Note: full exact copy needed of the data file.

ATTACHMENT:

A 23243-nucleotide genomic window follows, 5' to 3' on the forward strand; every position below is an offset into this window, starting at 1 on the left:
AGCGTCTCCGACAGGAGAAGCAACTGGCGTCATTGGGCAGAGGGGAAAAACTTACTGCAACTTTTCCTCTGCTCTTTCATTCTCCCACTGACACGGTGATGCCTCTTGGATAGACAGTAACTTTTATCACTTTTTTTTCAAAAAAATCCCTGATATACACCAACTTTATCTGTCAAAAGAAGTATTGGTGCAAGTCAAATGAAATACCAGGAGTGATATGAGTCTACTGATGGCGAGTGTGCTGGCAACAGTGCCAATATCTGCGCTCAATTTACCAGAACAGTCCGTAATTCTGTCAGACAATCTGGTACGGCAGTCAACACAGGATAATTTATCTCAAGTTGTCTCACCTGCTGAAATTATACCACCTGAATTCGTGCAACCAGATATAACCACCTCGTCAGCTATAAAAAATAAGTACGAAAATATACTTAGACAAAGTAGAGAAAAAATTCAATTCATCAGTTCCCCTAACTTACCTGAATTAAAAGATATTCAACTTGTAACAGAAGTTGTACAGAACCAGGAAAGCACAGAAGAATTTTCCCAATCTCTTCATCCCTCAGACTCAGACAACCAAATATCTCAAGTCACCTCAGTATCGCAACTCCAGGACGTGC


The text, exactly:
A 23243-nucleotide genomic window follows, 5' to 3' on the forward strand; every position below is an offset into this window, starting at 1 on the left:
AGCGTCTCCGACAGGAGAAGCAACTGGCGTCATTGGGCAGAGGGGAAAAACTTACTGCAACTTTTCCTCTGCTCTTTCATTCTCCCACTGACACGGTGATGCCTCTTGGATAGACAGTAACTTTTATCACTTTTTTTTCAAAAAAATCCCTGATATACACCAACTTTATCTGTCAAAAGAAGTATTGGTGCAAGTCAAATGAAATACCAGGAGTGATATGAGTCTACTGATGGCGAGTGTGCTGGCAACAGTGCCAATATCTGCGCTCAATTTACCAGAACAGTCCGTAATTCTGTCAGACAATCTGGTACGGCAGTCAACACAGGATAATTTATCTCAAGTTGTCTCACCTGCTGAAATTATACCACCTGAATTCGTGCAACCAGATATAACCACCTCGTCAGCTATAAAAAATAAGTACGAAAATATACTTAGACAAAGTAGAGAAAAAATTCAATTCATCAGTTCCCCTAACTTACCTGAATTAAAAGATATTCAACTTGTAACAGAAGTTGTACAGAACCAGGAAAGCACAGAAGAATTTTCCCAATCTCTTCATCCCTCAGACTCAGACAACCAAATATCTCAAGTCACCTCAGTATCGCAACTCCAGGACGTGC